A comprehensive summary of the question of Ghadir was published a few years back at Mashhad in the form of a book by the Society for Publication of Islamic Truths. I have not yet read this book, but those friends of mine who have read it, say that it is a very good book, at least worth reading.
It will require too much space if we attempt to study all the sources of the tradition of Ghadir which we claim to be a mutawatir tradition or the tradition of Thaqalayn, the sources of which Mir Hamid Husayn, the author of the ‘Abaqatul Anwar has traced in 400 pages of large size. While dealing with the crux of the problem of Imamat, we would like to make only a brief mention of the authorities on which the Shi’ah base their claim in this regard, although the question might need rather a more elaborate discussion.
[29] Some preachers have made a gross misuse of this tradition, for they invariably use it as a prelude to narrating the misfortunes of the Prophet’s chosen descendants. One may think that when the Holy Prophet said that he was leaving two things behind him: the Qur’an and his descendants, what he meant was only that those two things were to be held in high respect and were not to be insulted at all. In fact what the Holy Prophet meant was that he was living behind two authorities to which all religious and social questions were to be referred. In the concluding part of this tradition the Holy Prophet has said: “So long as you adhere to them, you will not go astray.” So the question is that of adherence. The Holy Prophet has declared his descendants equal with the Quran. He himself has said that the Qur’an was the major ‘thaqal’ and his descendants the minor ‘thaqal’.

Chapter 5: Scholastic Study of Imamat
With a view to make clear the basis of the arguments which the Shi’ah scholars advance in support of their conception of Imamat and to show what others say in this respect, we deem it fit to reproduce with some explanatory remarks a passage written by Khwaja Nasiruddin Tusi. This passage is very precise and the Shi’ah and the Sunni scholars alike have been commenting on it since it was written.
You must have heard the name of a book, Tajrid, written by Khwaja Nasiruddin. A part of this book deals with logic and is called the logic of Tajrid. Another part of it deals with scholastic theology and discusses such questions as Monotheism, Prophethood, Imamat, the Hereafter etc. The tone of that section which discusses Monotheism is rather philosophical for in this section Khwaja Nasiruddin has followed the style of the philosophers. A commentary on both the parts of this book has been written by Allama Hilli, whose name also must be familiar to you. He was not only one of the greatest Shi’ah jurists but also one of the greatest jurists of Islam. In logic, scholastic theology, philosophy, mathematics etc, he was a pupil of Khwaja Nasiruddin. He learned jurisprudence from Muhaqqiq Hilli, the author of Sharaya, who was also one of the most distinguished Shi’ah jurists. Allama Hilli and Khwaja Nasiruddin are counted among the most talented scholars. Khwaja Nasiruddin is considered to be one of the world class mathematicians also. Recently newspapers have announced that some parts of the moon have been named after certain Iranian mathematicians, such as Umar Khayyam, Ibn Sina and Khwaja Nasiruddin, who centuries ago advanced some very sound theories about the moon. There is no doubt that Allama Hilli is a genius in his own field, that is jurisprudence. He is the author of many books, including one in two volumes named Tazkiratul Fuqaha. When one studies this book, one marvels at the mastery of its author.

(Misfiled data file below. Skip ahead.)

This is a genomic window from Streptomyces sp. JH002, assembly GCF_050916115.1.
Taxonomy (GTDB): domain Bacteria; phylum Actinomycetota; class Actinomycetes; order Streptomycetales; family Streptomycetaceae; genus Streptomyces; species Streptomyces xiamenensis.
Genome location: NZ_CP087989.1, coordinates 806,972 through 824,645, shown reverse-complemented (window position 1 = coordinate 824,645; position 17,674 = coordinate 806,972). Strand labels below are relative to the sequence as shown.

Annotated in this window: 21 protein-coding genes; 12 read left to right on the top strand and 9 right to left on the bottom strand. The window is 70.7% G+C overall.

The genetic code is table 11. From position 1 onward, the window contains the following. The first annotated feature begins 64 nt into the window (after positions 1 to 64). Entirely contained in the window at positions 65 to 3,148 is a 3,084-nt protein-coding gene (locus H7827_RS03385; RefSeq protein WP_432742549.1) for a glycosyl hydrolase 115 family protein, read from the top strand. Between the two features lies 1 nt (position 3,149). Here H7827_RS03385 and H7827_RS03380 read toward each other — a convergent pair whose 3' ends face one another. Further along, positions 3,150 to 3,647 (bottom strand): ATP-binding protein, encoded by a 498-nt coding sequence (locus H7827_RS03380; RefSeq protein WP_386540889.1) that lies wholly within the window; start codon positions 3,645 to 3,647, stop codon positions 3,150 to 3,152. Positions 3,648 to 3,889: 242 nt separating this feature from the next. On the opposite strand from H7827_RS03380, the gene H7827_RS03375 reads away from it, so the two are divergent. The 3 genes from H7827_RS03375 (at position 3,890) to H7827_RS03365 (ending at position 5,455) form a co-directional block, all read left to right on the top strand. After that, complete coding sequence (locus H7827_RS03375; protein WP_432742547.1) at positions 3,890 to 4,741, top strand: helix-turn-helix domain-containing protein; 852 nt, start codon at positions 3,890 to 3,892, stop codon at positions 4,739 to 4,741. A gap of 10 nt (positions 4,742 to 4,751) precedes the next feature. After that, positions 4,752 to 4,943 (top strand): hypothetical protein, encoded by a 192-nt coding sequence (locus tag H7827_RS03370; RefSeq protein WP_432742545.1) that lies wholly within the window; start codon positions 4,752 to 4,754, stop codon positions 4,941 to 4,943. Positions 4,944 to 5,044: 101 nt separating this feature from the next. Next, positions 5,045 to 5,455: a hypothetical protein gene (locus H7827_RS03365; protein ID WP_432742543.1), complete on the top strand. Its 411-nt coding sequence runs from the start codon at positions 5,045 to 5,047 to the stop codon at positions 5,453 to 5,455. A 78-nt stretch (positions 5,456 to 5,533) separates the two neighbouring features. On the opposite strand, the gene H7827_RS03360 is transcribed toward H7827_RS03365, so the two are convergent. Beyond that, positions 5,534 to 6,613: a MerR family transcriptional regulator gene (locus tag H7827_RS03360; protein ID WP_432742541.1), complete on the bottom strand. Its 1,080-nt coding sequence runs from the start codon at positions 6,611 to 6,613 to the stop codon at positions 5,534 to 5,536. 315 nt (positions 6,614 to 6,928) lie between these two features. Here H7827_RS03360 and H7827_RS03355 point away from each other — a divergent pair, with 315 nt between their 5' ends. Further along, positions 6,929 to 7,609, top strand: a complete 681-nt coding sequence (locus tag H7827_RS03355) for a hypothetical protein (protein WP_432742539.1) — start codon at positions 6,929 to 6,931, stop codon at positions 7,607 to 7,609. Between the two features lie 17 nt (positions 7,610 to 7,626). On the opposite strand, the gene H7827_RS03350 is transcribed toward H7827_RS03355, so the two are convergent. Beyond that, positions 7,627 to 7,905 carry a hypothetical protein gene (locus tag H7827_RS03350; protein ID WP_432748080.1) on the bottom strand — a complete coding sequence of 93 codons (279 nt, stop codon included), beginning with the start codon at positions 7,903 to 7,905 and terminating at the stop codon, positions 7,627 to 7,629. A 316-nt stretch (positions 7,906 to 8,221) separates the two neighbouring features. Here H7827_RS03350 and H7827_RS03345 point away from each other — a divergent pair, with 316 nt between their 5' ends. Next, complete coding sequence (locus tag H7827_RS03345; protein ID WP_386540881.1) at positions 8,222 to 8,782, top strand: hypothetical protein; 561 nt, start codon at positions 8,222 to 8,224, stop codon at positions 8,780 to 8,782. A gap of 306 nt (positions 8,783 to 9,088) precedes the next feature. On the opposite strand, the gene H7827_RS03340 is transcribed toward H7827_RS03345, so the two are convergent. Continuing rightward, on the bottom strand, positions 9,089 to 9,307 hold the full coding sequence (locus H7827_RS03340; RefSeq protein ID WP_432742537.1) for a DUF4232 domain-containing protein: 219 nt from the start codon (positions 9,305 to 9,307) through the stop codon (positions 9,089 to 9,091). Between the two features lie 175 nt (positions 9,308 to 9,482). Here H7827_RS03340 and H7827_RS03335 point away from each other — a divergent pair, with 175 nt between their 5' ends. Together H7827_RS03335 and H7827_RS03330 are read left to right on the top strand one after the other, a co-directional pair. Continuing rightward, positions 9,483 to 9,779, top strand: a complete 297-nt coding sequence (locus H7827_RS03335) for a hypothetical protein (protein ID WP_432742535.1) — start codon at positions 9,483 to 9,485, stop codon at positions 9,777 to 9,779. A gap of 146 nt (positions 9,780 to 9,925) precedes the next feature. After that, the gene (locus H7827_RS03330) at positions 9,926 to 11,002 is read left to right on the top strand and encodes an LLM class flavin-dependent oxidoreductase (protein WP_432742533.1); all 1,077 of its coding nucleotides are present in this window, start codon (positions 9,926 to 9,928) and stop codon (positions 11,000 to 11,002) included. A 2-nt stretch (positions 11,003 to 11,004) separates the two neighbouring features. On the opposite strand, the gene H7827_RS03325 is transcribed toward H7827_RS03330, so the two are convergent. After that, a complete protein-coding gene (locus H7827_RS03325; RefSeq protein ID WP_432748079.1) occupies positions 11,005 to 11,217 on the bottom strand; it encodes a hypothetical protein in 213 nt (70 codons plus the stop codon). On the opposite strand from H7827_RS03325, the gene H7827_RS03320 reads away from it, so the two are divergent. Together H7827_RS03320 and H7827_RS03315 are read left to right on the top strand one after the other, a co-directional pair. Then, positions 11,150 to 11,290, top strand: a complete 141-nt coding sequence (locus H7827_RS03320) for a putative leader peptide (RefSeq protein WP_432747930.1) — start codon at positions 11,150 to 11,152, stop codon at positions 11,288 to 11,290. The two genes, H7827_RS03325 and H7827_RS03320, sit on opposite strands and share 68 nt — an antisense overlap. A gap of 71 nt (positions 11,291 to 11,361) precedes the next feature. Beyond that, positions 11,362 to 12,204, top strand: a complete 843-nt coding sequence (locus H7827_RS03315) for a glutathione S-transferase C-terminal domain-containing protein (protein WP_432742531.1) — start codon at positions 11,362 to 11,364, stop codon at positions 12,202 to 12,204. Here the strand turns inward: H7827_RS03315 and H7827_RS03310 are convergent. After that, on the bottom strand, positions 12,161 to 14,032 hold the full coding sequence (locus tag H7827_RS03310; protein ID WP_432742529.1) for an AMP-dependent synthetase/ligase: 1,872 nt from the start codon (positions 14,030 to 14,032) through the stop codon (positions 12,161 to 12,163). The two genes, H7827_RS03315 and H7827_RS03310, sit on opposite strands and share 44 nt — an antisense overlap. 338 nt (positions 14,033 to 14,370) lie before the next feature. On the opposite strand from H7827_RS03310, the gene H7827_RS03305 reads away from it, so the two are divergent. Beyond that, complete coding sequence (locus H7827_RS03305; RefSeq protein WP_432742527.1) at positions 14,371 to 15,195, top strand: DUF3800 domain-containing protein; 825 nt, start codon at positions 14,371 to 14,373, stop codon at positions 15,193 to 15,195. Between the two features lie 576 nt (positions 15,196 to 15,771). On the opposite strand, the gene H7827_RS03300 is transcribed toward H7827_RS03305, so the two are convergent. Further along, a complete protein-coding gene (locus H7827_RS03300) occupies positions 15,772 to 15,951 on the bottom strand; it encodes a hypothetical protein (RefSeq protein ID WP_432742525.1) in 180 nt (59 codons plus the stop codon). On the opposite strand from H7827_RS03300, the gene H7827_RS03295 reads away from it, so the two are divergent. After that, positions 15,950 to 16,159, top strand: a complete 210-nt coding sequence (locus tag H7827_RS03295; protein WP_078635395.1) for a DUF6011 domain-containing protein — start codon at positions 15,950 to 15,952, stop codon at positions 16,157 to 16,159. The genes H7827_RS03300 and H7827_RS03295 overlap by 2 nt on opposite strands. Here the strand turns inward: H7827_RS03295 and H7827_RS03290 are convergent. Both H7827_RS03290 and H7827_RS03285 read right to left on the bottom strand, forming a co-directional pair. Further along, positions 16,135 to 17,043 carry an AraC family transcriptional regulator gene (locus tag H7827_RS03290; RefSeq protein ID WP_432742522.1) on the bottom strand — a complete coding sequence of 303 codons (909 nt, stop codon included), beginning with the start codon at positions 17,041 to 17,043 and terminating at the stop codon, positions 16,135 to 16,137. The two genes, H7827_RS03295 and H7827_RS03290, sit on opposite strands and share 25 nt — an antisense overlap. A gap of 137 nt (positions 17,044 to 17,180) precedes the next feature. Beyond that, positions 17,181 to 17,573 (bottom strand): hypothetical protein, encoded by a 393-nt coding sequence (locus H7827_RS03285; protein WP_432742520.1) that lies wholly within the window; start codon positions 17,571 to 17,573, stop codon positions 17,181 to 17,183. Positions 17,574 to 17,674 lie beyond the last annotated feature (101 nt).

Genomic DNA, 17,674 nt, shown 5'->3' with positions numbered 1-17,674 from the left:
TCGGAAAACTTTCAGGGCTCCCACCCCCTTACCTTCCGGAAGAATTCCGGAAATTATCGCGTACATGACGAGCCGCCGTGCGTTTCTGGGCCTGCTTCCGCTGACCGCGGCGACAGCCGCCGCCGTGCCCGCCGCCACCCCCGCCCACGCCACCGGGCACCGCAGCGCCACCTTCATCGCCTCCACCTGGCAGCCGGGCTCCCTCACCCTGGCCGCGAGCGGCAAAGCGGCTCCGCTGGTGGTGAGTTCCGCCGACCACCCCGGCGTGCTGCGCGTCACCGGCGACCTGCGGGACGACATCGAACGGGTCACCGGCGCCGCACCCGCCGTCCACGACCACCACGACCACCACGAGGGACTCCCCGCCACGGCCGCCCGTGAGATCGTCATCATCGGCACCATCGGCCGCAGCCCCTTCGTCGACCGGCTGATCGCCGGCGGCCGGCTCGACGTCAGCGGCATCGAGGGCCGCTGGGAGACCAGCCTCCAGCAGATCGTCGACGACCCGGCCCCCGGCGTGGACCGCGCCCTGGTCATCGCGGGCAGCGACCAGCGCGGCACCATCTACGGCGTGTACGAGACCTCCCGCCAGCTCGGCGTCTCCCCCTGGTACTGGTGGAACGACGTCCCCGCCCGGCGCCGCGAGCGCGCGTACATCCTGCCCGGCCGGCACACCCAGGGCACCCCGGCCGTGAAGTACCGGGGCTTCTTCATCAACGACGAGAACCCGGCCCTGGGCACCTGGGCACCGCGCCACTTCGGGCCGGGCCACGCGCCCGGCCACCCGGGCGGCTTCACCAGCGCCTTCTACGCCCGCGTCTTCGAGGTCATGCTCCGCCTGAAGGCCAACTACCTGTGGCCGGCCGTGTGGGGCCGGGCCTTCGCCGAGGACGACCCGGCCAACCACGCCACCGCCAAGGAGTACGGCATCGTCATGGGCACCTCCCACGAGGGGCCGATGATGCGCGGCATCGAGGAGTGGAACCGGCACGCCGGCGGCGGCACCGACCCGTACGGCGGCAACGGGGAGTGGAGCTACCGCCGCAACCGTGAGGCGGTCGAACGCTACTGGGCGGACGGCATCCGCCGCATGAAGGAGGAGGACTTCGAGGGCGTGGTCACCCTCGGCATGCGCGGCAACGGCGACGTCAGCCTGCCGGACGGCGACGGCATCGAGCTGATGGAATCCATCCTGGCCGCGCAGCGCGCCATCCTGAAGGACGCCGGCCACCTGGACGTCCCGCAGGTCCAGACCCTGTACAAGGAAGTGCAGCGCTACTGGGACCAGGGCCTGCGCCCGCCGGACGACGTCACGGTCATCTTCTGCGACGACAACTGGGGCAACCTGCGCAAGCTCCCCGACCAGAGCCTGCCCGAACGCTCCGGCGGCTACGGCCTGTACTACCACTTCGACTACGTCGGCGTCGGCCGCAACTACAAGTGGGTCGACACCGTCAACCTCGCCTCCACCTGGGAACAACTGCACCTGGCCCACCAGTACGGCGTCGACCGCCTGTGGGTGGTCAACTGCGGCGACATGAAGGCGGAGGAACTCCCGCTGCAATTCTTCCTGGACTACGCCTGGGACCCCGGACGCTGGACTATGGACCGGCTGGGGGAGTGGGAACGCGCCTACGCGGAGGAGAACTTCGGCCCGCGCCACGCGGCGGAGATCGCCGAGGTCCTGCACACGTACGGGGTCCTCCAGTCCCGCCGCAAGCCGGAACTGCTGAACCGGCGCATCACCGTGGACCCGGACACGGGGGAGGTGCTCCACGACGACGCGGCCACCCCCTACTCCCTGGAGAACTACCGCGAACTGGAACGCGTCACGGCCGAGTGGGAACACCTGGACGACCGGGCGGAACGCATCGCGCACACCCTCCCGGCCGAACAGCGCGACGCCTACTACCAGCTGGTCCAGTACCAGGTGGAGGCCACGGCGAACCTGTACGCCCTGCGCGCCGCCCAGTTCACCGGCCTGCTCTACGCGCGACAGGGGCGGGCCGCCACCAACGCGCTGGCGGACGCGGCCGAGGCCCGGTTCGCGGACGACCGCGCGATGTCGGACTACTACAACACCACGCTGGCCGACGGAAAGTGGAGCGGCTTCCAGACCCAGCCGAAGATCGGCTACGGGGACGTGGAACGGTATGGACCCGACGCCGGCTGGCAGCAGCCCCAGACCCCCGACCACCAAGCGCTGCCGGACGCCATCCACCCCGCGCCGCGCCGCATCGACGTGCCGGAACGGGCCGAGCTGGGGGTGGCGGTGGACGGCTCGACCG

Muhammad Qazwini says that when he was in Tehran he used to attend the lectures of Mirza Ashtiyani. Later when he went to Europe, and had a chance to meet several European scholars who were specialists in their subjects, he felt that Mirza Ashtiyani was a specialist in the real sense of the word.
The Tazkiratul Fuqaha is a book that deals not only with Shi’ah jurisprudence, but in regard to every rule of law it also mentions the opinion of the Sunni schools founded by the four Sunni Imams, namely Abu Hanifah, Shafi’i, Malik and Ahmad bin Hambal, as well as the verdicts of the most prominent jurists preceding the formation of these four Sunni schools. Dealing with every question, it says that Abu Hanifah says so, Shafi’i says so and we the Shi’ites hold such and such opinion. Sometimes he refutes an opinion. Sometimes, for example, he says that Shafi’i first said so and then changed his opinion and said so.
Shaykh Muhammad Taqi Qummi used to say that when it was decided to publish the Tazkirah, an expert of every Sunni school was called. These experts were astonished to find that Allama Hilli knew more than what they themselves knew about the teachings of their schools. Such an extraordinary man Allama Hilli was!